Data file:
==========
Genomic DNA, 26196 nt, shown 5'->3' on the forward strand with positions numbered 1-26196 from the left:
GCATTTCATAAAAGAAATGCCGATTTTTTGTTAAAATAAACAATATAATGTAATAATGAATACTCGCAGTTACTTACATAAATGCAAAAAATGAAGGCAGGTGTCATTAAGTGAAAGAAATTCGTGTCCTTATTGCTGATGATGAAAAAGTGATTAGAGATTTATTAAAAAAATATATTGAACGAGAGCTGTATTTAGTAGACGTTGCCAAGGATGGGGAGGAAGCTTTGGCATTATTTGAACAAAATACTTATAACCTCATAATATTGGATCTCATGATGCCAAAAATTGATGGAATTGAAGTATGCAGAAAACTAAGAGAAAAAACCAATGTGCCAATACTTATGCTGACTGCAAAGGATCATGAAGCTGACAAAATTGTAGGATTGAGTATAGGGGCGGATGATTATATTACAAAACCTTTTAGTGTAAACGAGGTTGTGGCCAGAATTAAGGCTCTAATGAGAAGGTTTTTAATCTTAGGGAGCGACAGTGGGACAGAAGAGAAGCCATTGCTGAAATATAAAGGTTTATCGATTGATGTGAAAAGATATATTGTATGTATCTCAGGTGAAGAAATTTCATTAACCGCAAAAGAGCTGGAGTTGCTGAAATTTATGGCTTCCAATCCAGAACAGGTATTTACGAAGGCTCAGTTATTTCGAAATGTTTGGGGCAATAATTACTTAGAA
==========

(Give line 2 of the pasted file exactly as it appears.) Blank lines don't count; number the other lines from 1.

GCATTTCATAAAAGAAATGCCGATTTTTTGTTAAAATAAACAATATAATGTAATAATGAATACTCGCAGTTACTTACATAAATGCAAAAAATGAAGGCAGGTGTCATTAAGTGAAAGAAATTCGTGTCCTTATTGCTGATGATGAAAAAGTGATTAGAGATTTATTAAAAAAATATATTGAACGAGAGCTGTATTTAGTAGACGTTGCCAAGGATGGGGAGGAAGCTTTGGCATTATTTGAACAAAATACTTATAACCTCATAATATTGGATCTCATGATGCCAAAAATTGATGGAATTGAAGTATGCAGAAAACTAAGAGAAAAAACCAATGTGCCAATACTTATGCTGACTGCAAAGGATCATGAAGCTGACAAAATTGTAGGATTGAGTATAGGGGCGGATGATTATATTACAAAACCTTTTAGTGTAAACGAGGTTGTGGCCAGAATTAAGGCTCTAATGAGAAGGTTTTTAATCTTAGGGAGCGACAGTGGGACAGAAGAGAAGCCATTGCTGAAATATAAAGGTTTATCGATTGATGTGAAAAGATATATTGTATGTATCTCAGGTGAAGAAATTTCATTAACCGCAAAAGAGCTGGAGTTGCTGAAATTTATGGCTTCCAATCCAGAACAGGTATTTACGAAGGCTCAGTTATTTCGAAATGTTTGGGGCAATAATTACTTAGAA